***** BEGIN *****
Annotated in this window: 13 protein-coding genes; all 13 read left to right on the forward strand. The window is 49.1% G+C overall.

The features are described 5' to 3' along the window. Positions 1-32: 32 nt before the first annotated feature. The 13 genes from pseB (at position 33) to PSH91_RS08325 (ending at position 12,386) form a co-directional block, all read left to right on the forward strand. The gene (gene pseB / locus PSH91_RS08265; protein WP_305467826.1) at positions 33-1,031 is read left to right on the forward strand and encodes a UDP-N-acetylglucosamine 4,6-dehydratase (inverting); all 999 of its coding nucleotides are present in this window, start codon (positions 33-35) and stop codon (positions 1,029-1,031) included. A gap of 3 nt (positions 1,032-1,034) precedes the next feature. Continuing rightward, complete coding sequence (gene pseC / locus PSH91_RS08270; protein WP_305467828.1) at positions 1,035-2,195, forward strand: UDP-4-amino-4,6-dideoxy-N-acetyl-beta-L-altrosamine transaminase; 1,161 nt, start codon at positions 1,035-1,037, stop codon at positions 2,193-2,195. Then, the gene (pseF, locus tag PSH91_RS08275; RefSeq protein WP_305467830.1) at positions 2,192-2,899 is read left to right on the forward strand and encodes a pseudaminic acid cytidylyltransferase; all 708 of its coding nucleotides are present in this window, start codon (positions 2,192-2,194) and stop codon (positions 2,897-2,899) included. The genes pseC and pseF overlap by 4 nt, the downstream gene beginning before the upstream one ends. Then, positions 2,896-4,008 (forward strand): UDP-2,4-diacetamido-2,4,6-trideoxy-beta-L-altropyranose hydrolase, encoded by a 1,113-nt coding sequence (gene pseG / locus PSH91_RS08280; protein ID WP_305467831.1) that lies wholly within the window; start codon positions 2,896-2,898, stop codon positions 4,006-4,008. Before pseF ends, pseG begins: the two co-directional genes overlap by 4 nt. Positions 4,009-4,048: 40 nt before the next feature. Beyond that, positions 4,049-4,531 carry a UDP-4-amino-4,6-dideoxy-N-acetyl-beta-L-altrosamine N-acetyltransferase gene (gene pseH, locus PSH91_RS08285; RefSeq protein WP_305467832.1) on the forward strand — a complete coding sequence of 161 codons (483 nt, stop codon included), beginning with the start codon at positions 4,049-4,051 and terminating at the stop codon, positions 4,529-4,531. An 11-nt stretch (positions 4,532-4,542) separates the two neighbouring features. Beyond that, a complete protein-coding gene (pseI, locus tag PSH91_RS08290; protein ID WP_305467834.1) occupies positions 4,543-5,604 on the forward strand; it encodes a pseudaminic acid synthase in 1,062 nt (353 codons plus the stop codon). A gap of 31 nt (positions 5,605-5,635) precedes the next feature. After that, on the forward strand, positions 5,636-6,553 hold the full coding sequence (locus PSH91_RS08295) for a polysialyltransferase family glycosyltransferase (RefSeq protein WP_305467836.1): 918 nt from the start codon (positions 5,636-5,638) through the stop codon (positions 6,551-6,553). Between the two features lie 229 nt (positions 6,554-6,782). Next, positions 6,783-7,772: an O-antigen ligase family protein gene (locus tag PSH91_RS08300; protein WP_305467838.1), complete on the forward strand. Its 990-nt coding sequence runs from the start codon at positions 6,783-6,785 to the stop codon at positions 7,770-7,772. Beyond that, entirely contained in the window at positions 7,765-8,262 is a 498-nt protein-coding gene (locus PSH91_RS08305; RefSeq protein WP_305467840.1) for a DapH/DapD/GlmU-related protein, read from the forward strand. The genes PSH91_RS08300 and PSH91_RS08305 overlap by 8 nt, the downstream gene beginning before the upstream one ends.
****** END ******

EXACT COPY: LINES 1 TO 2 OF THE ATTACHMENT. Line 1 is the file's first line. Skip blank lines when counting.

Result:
Annotated in this window: 13 protein-coding genes; all 13 read left to right on the forward strand. The window is 49.1% G+C overall.

The features are described 5' to 3' along the window. Positions 1-32: 32 nt before the first annotated feature. The 13 genes from pseB (at position 33) to PSH91_RS08325 (ending at position 12,386) form a co-directional block, all read left to right on the forward strand. The gene (gene pseB / locus PSH91_RS08265; protein WP_305467826.1) at positions 33-1,031 is read left to right on the forward strand and encodes a UDP-N-acetylglucosamine 4,6-dehydratase (inverting); all 999 of its coding nucleotides are present in this window, start codon (positions 33-35) and stop codon (positions 1,029-1,031) included. A gap of 3 nt (positions 1,032-1,034) precedes the next feature. Continuing rightward, complete coding sequence (gene pseC / locus PSH91_RS08270; protein WP_305467828.1) at positions 1,035-2,195, forward strand: UDP-4-amino-4,6-dideoxy-N-acetyl-beta-L-altrosamine transaminase; 1,161 nt, start codon at positions 1,035-1,037, stop codon at positions 2,193-2,195. Then, the gene (pseF, locus tag PSH91_RS08275; RefSeq protein WP_305467830.1) at positions 2,192-2,899 is read left to right on the forward strand and encodes a pseudaminic acid cytidylyltransferase; all 708 of its coding nucleotides are present in this window, start codon (positions 2,192-2,194) and stop codon (positions 2,897-2,899) included. The genes pseC and pseF overlap by 4 nt, the downstream gene beginning before the upstream one ends. Then, positions 2,896-4,008 (forward strand): UDP-2,4-diacetamido-2,4,6-trideoxy-beta-L-altropyranose hydrolase, encoded by a 1,113-nt coding sequence (gene pseG / locus PSH91_RS08280; protein ID WP_305467831.1) that lies wholly within the window; start codon positions 2,896-2,898, stop codon positions 4,006-4,008. Before pseF ends, pseG begins: the two co-directional genes overlap by 4 nt. Positions 4,009-4,048: 40 nt before the next feature. Beyond that, positions 4,049-4,531 carry a UDP-4-amino-4,6-dideoxy-N-acetyl-beta-L-altrosamine N-acetyltransferase gene (gene pseH, locus PSH91_RS08285; RefSeq protein WP_305467832.1) on the forward strand — a complete coding sequence of 161 codons (483 nt, stop codon included), beginning with the start codon at positions 4,049-4,051 and terminating at the stop codon, positions 4,529-4,531. An 11-nt stretch (positions 4,532-4,542) separates the two neighbouring features. Beyond that, a complete protein-coding gene (pseI, locus tag PSH91_RS08290; protein ID WP_305467834.1) occupies positions 4,543-5,604 on the forward strand; it encodes a pseudaminic acid synthase in 1,062 nt (353 codons plus the stop codon). A gap of 31 nt (positions 5,605-5,635) precedes the next feature. After that, on the forward strand, positions 5,636-6,553 hold the full coding sequence (locus PSH91_RS08295) for a polysialyltransferase family glycosyltransferase (RefSeq protein WP_305467836.1): 918 nt from the start codon (positions 5,636-5,638) through the stop codon (positions 6,551-6,553). Between the two features lie 229 nt (positions 6,554-6,782). Next, positions 6,783-7,772: an O-antigen ligase family protein gene (locus tag PSH91_RS08300; protein WP_305467838.1), complete on the forward strand. Its 990-nt coding sequence runs from the start codon at positions 6,783-6,785 to the stop codon at positions 7,770-7,772. Beyond that, entirely contained in the window at positions 7,765-8,262 is a 498-nt protein-coding gene (locus PSH91_RS08305; RefSeq protein WP_305467840.1) for a DapH/DapD/GlmU-related protein, read from the forward strand. The genes PSH91_RS08300 and PSH91_RS08305 overlap by 8 nt, the downstream gene beginning before the upstream one ends.